Lenovo CEO Yang Yuanqing detailed his firm's strategy to break into rising economies with low-price products before moving its focus to mature markets, at a press event Thursday.
Yang's remarks came one week after Lenovo said it would restructure its product groups into high- and low-end lines mainly targeting mature and emerging markets, respectively.
Lenovo will take a long-term approach to profits as it tries to open up emerging markets with products from its Idea line, Yang said.
"In the short term we are pursuing higher market share rather than profits," Yang said.
Lenovo may also wait for the economic crisis to pass before returning its focus to mature markets, Yang said. Lenovo lost $97 million in the last quarter of 2008 after demand went off a cliff in the U.S. and Europe. It has since announced nearly 3,000 layoffs and two reorganizations to cut costs and draw back from developed markets.
Lenovo's ThinkPad notebooks remain competitive at the high end, but the line has suffered recently from high fixed costs and tough competition from established PC makers, Yang said. The firm acquired the ThinkPad brand when it bought the PC unit of IBM Corp. in 2005.
Lenovo will look to rebuild the success of ThinkPad notebooks as its mature and emerging market product lines separate, said Yang.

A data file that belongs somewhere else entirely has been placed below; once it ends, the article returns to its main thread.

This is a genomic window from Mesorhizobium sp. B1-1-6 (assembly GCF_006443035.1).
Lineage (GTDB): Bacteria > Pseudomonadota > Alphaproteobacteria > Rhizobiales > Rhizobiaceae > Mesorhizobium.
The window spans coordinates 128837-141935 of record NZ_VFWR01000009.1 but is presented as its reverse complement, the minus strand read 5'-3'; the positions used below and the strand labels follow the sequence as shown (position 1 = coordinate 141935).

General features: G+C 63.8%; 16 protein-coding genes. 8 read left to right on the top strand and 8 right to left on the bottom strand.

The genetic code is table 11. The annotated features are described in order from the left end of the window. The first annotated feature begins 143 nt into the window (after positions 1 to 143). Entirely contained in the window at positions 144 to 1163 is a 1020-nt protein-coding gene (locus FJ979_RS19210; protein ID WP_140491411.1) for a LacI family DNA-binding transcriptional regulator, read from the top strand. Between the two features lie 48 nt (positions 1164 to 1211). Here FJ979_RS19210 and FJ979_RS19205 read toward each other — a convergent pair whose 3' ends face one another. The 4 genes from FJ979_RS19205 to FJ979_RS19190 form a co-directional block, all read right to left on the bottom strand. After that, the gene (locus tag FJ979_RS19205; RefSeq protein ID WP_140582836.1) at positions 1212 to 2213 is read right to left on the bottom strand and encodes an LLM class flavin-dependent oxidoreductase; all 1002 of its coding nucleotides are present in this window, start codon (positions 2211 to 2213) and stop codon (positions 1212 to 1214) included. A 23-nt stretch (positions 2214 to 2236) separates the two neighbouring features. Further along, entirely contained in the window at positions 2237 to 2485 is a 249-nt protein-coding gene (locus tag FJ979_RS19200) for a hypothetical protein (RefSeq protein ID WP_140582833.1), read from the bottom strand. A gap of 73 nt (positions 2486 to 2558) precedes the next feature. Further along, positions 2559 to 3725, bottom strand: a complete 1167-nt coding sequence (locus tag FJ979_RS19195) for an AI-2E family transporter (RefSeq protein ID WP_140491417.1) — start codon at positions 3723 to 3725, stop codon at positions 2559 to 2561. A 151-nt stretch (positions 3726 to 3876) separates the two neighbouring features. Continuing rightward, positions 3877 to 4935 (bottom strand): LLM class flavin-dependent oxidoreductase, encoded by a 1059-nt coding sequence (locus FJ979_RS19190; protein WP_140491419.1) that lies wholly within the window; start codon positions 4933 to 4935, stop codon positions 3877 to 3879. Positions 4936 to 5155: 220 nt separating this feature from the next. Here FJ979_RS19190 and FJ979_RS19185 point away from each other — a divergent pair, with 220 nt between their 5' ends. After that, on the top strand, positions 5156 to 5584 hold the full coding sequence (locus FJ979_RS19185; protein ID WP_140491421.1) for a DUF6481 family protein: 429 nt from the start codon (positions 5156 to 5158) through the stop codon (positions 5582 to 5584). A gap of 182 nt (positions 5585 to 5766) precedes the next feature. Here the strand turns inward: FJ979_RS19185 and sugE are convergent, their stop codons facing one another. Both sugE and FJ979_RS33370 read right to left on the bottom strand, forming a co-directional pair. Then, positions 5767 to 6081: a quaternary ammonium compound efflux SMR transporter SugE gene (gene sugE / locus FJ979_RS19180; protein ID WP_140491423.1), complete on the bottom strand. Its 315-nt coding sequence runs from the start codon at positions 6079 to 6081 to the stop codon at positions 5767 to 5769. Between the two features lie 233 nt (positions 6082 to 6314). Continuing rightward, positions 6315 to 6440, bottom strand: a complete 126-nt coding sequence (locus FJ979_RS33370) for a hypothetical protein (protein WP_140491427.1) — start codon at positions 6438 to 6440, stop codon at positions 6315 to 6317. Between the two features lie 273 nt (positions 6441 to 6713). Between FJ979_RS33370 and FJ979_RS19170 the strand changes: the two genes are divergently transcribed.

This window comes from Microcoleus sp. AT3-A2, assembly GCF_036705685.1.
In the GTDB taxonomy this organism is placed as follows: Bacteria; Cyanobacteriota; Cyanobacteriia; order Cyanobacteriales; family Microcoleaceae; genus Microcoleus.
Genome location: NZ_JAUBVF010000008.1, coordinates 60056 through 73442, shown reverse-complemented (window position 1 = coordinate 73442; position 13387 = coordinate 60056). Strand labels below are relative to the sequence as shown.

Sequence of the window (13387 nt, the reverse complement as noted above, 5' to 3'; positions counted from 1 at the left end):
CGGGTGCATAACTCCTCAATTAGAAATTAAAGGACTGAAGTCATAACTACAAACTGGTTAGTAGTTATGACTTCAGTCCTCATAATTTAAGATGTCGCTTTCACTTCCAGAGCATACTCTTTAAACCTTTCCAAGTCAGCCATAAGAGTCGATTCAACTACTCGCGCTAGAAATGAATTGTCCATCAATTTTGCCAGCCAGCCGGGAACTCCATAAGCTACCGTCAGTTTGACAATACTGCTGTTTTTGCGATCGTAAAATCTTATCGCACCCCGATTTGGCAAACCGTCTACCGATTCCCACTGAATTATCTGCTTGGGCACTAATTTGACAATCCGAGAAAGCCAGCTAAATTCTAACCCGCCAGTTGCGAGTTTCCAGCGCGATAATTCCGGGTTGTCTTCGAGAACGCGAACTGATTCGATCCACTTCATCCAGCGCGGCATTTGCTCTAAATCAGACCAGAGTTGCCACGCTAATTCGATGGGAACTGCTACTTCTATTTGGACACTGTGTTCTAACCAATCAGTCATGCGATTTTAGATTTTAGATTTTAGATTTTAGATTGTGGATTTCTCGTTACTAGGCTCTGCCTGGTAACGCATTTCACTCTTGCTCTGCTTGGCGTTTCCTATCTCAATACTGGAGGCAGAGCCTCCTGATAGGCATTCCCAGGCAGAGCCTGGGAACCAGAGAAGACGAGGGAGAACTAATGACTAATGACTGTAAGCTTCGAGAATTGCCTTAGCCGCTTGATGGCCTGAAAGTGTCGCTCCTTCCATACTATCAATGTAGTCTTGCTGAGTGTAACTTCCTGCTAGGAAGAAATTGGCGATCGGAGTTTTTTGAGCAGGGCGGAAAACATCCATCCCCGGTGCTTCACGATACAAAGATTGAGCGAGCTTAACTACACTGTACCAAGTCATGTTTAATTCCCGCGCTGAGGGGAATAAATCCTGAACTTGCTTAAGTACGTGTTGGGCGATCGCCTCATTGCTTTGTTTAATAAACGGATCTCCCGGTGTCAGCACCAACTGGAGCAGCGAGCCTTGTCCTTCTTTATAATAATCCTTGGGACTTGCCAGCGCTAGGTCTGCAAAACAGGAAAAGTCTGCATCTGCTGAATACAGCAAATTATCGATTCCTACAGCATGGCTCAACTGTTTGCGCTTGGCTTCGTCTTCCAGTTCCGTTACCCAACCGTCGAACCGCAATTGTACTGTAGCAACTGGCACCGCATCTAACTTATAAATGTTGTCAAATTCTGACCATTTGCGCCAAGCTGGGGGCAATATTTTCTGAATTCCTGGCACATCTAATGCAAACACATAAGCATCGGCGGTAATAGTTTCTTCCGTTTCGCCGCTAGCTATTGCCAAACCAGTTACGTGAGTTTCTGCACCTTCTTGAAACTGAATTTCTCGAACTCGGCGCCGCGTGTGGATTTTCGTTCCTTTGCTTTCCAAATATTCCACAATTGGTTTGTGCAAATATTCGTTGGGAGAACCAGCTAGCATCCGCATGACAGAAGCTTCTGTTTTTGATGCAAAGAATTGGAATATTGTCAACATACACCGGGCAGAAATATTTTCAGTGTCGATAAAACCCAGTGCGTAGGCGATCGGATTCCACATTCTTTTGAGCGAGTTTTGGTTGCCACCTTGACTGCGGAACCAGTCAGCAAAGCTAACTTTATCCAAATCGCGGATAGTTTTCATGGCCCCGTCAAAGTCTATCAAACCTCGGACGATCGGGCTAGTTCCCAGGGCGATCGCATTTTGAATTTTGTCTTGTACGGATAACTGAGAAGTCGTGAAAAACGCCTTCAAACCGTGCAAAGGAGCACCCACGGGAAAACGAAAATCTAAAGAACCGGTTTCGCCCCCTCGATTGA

"If the market situation does not deteriorate further, we are confident that we can quickly place this operation back on the track to profits once this restructuring is finished," he said.
Lenovo will also begin pushing its entry-level products in mature markets, said Milko Van Duijl, the firm's head for Europe, the Middle East and Africa.
The firm will gradually expand its offerings in mature markets and move into more of them, Duijl said.
"We will enter the low-end price cells and we will add our netbooks and lower-end price-cell models," Duijl said. "Next we will add ultra-portable segments."
Yang promised "exciting" new products later this year. Lenovo will release 50 new PC models in its next fiscal year, including 24 desktop PC models and more than 20 notebook models, it said in a statement distributed at the event. Also included are the firm's new ultra-portable IdeaPad Y-series notebooks and its IdeaCentre A600, a slim all-in-one desktop.
Lenovo may perform well in emerging markets, but the entry-level products it sells will bring low profit margins, said an analyst at UOB Kay Hian, a brokerage.
Building a presence for those products in mature markets will also take time, the analyst said. The firm will need to expand its product development to catch up with bigger PC makers like Dell and Hewlett-Packard in developed markets.
"Unless the whole industry resumes growth by 2010, it might be difficult for Lenovo," the analyst said.